CEBUANOS have expressed varying opinions on Angkas’s Weight Safety Check provision, with some hailing it, and others saying it could offend.
Angkas, a passenger transport and curb-side delivery service, updated its app with a new interface on Jan. 6, 2020 to include the Weight Safety Check, where users are asked to provide their weight range.
It also said “heavy” passengers may be denied because the new rules require riders not to be paired with passengers they may not be able to carry.
“We don’t judge; we just want to ensure the safety of both you and our bikers,” said Angkas, which also assured the privacy of the passenger’s information.
Apple Grace Danuco, 24, an Angkas user, said the provision only highlights the safety and comfort of both the driver and the passenger. She said setting restrictions is helpful and a way to avoid accidents.
Derwin Crisologo Jr., 21, believes the addition of the weight provision in the app will make it easier now for Angkas bikers to explain to passengers whenever there is a need to decline a booking.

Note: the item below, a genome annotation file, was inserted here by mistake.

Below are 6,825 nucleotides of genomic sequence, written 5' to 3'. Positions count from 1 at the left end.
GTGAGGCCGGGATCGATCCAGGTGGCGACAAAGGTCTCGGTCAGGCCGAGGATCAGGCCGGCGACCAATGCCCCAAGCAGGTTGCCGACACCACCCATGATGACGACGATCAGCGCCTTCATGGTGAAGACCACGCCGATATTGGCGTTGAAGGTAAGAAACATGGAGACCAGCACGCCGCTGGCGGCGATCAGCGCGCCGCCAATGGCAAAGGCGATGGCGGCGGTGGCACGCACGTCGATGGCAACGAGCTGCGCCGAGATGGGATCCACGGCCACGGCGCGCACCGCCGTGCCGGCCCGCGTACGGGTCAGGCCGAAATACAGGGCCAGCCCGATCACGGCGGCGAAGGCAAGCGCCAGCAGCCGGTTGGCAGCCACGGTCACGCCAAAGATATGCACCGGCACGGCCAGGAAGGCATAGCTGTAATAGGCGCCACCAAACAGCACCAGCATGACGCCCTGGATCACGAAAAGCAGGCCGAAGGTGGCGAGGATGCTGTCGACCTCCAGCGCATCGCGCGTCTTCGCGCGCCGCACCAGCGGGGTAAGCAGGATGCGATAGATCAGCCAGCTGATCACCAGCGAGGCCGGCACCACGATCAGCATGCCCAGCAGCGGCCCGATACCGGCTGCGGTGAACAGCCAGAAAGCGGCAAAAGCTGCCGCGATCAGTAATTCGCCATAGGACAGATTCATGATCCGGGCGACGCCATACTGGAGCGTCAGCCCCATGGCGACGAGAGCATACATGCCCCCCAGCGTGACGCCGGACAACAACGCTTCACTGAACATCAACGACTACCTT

For Pia Gabuya, 22, the move is not discriminatory or new since even when she made bookings in the past, she had already received advisories from Angkas.
However, she said people could still lie about their weight.
Billy Pinay, 29, said it was unavoidable that some people may take it negatively. Thus it is a challenge for Angkas to let the public understand this.
Julit Jainar, a teacher who uses Angkas three to four times a week to get to her class on time, asked if the provision applies only in Metro Manila, saying she was not asked about her weight during her booking with Angkas on Saturday.
David Merana, Angkas head of operations, in a statement released Friday, said the improvement was based on their discussion with the Department of Transportation at the start of their pilot run in June 2019.
He said the provision is also referenced in the passenger safety cards carried by their bikers and in materials they posted online.
He said their goal is to ensure that all bookings match the passenger with the most appropriate bike and biker.
Angkas and two other motorcycle taxi services, Move It and JoyRide, are currently participating in the government’s motorcycle taxi pilot program which will run until March this year. The pilot program was created to guide legislators as they discuss whether Republic Act 4136 or the Land Transportation and Traffic Code should be amended to allow the use of motorcycles as public utility vehicles.
Under Section 7 of RA 4136, private motorcycles or scooters “shall not be used for hire under any circumstances and shall not be used to solicit, accept, or be used to transport passengers or freight for pay.” / WBS